Things to Consider Before Buying Or Bidding On A Vintage Car

IRL/GB

When it comes to purchasing a vintage vehicle, there are many things that you should take into consideration. The CEO of the UK-based used-vehicle website, AA Cars,  James Fairclough, who is also a lifelong vintage car enthusiast, cautions that anyone who’s interested in owning a vintage vehicle should thoroughly do their research.

 

Any vintage model that you are giving consideration too, should receive a full inspection and a proper test drive before buying. A very important thing to think of is the costs involved in owning and maintaining a collectable vintage vehicle. Vintage car buyers should always check the history of a given make and model before bidding or buying.

 

“Unlike modern cars, classic cars frequently don’t have service histories and some won’t have much history available at all, so look out for the ones that do have good historical records,”

 

“Some owners will have kept meticulous detail of everything that has been done to the car under their ownership, particularly if the car has been owned for a long time by the same keeper or recently restored.”

 

 

You should always try and get as much information on the vehicle by checking if there is a history connected with the Vehicle Identification Number (VIN) or the registration number.

 

There can be many pitfalls and cost involved in Vintage car ownership. Any vintage or classic car must be insured, but this is a relatively inexpensive. Classic-car insurance policies for example, usually limit how many miles the car can be driven annually. It is a good idea though, to research the cost and availability of spare parts ahead of time for for the particular vehicle you have in mind. Fairclough went on to say:

 

“Parts for many rare old beasts can be challenging to find, and the more difficult they are to find the more likely they will come with a high price tag,”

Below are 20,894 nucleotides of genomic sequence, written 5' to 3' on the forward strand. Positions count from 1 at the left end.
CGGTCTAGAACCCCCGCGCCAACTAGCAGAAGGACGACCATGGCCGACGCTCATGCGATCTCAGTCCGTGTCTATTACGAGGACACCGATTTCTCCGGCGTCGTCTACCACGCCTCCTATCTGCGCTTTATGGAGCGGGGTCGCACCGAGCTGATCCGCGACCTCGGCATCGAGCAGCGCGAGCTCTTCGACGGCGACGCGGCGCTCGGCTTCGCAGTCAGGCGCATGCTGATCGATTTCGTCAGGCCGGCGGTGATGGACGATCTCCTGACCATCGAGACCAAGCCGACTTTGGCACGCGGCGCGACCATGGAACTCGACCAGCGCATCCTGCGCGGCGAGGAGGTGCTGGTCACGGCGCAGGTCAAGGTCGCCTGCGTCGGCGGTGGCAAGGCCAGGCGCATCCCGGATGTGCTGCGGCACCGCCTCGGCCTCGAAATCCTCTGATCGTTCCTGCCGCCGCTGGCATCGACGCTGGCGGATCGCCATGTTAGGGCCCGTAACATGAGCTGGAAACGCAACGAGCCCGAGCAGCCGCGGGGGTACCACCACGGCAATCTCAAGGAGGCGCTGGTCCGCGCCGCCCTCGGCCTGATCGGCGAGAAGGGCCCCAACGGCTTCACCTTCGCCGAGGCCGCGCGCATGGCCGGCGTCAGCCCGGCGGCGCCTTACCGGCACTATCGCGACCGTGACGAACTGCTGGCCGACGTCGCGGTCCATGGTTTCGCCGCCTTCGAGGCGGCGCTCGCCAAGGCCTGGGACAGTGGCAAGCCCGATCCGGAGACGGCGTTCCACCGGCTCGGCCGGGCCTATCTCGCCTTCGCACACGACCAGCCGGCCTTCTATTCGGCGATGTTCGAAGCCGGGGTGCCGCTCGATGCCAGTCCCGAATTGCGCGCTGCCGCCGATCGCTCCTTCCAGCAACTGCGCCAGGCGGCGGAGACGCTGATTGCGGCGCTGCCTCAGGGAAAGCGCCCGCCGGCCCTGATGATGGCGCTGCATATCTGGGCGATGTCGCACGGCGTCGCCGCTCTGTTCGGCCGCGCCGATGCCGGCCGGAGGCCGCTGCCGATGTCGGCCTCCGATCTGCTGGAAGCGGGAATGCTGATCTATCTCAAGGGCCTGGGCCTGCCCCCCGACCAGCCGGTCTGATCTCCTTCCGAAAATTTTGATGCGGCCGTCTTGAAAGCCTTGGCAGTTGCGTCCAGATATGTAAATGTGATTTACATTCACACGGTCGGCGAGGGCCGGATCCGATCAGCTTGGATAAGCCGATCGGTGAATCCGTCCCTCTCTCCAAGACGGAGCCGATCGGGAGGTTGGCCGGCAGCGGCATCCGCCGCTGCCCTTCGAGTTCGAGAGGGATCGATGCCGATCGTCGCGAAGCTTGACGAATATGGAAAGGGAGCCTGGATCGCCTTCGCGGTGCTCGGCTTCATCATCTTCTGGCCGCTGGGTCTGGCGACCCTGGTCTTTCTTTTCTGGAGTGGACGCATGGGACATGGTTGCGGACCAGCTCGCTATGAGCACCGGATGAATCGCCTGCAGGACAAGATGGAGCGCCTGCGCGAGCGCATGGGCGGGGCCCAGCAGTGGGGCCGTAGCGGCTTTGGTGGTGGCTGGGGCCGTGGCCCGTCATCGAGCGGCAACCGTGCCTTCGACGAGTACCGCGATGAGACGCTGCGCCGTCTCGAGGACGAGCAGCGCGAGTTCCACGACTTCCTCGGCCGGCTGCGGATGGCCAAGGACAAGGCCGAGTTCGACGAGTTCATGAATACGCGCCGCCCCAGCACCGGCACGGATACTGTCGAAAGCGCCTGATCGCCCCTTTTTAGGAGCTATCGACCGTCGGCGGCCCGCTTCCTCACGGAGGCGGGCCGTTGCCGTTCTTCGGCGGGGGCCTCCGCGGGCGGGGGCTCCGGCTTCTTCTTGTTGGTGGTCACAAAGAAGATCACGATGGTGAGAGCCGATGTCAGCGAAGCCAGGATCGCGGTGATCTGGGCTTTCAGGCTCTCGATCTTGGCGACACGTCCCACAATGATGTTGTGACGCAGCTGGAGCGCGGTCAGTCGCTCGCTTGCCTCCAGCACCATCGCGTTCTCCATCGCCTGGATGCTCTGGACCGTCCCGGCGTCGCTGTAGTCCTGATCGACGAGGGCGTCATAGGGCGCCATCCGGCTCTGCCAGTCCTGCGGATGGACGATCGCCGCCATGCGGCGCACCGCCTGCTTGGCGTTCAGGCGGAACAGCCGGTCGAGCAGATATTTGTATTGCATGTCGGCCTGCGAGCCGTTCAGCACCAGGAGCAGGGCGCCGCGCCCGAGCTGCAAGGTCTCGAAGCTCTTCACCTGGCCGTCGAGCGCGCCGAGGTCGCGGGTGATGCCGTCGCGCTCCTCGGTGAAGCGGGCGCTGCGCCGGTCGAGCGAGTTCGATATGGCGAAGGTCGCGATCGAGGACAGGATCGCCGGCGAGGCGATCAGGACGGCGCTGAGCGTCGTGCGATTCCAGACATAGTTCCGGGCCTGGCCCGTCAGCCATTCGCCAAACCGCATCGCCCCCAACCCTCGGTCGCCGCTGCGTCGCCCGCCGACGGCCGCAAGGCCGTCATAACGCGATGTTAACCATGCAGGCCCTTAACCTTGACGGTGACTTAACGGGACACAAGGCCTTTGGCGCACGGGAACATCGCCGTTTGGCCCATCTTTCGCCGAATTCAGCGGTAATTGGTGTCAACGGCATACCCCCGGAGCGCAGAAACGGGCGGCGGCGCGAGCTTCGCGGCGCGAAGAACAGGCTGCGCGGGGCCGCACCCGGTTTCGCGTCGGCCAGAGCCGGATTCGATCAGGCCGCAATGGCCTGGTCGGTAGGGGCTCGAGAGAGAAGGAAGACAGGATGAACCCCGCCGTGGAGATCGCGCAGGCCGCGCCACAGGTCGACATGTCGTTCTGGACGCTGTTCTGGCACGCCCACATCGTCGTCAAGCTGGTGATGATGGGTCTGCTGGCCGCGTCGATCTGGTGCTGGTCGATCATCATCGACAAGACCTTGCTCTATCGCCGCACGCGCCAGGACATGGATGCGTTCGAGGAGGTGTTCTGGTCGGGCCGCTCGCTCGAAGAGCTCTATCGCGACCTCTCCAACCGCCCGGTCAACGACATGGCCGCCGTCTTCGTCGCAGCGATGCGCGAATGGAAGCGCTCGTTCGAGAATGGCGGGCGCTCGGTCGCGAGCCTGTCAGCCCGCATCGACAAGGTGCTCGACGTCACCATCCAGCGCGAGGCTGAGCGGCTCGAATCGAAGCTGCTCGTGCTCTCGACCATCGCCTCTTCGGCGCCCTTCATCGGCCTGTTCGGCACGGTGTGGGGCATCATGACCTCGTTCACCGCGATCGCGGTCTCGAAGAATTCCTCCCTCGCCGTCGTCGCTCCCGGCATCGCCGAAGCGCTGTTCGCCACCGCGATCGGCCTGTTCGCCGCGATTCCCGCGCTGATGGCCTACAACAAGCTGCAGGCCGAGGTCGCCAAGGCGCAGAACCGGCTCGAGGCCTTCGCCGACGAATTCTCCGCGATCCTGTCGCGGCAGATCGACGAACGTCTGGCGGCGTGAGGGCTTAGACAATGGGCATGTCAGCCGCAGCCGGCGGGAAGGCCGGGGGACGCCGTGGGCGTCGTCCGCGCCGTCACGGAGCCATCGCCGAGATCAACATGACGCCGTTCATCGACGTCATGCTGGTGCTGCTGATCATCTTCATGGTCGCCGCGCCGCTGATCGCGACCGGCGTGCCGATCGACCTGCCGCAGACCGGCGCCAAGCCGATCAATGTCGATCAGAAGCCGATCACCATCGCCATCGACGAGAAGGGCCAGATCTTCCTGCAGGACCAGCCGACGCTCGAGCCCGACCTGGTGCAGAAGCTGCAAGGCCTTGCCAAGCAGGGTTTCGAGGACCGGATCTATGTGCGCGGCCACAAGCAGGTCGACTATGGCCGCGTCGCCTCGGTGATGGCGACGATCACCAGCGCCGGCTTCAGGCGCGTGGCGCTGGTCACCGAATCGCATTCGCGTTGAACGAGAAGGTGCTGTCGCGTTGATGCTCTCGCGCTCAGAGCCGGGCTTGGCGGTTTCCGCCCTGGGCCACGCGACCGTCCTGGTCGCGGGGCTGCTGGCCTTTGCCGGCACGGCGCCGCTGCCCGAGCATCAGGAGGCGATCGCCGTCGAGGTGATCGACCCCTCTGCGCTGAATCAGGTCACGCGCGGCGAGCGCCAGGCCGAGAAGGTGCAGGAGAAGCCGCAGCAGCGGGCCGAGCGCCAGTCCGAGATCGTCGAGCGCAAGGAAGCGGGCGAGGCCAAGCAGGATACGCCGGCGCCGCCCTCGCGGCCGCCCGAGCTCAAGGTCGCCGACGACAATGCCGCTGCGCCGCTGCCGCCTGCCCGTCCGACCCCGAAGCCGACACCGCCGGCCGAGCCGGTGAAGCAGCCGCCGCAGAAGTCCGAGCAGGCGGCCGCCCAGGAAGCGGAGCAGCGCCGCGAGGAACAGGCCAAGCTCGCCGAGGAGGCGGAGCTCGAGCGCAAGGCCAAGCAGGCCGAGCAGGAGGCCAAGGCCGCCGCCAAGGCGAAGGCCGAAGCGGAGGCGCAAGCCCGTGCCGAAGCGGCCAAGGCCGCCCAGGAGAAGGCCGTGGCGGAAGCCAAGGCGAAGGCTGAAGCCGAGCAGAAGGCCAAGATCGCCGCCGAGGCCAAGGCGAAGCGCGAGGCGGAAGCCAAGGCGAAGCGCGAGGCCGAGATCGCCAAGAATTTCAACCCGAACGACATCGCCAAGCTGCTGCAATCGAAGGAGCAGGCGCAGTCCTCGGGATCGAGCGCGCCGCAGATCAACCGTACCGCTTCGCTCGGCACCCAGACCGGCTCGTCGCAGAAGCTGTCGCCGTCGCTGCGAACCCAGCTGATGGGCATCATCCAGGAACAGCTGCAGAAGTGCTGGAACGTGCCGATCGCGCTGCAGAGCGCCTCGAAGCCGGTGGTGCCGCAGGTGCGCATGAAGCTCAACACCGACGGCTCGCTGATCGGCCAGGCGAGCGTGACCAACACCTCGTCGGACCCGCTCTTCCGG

“It's been our experience that older sports cars can be maddeningly fussy and costly to maintain, so proceed with caution.

 

“However, anyone who’s looking to fully restore a car that’s fallen into decline and disrepair needs a serious reality check,

 

“Be prepared for unpleasant and possibly costly surprises as the work progresses. For those that aren’t too keen on a restoration project, the last thing you want is to have to undertake a major engine or transmission overhaul after a couple of years, so make sure the car is in sound mechanical shape before handing over any money.”

 

 

Here are a few tips to remember if you are a newbie and find yourself at a Vintage or Classic car auction:

  • Proceed With Caution: Go to one or two auctions simply as an observer so you can gain an understanding of how an auction works and how serious buyers conduct themselves.
  • Be A Silent Observer. If you're not bidding on a vehicle, don’t become a distraction for the auctioneer and those who are bidding. That means phones off and mouths shut.
  • Get Pre-Approved: With some auctions, you may need to pre-apply to participate and can't just show up and participate. Unless you are paying by cash, you may want to consider obtaining pre-approval for financing, preferably from a company that specializes in exotic and vintage cars.
  • Don’t get carried away: Bid on a car that has strong personal appeal, and not just because everyone in the room is focused on a particular model or genre.
  • Bid Within Your Limits. Set a maximum price limit that is within your budget and stick to it, no matter what. A very important thing is to take into consideration that the auction house will need to be paid their commission fees. You will also have to factor in the usual car ownership costs as well as transportation of the vehicle if need be.
  • Talk to the Staff. Auction staffers are often knowledgeable about specific cars and auction dynamics. Let them know if you plan to bid on a specific model, so they can direct the auctioneer's attention to you.

IRL/GB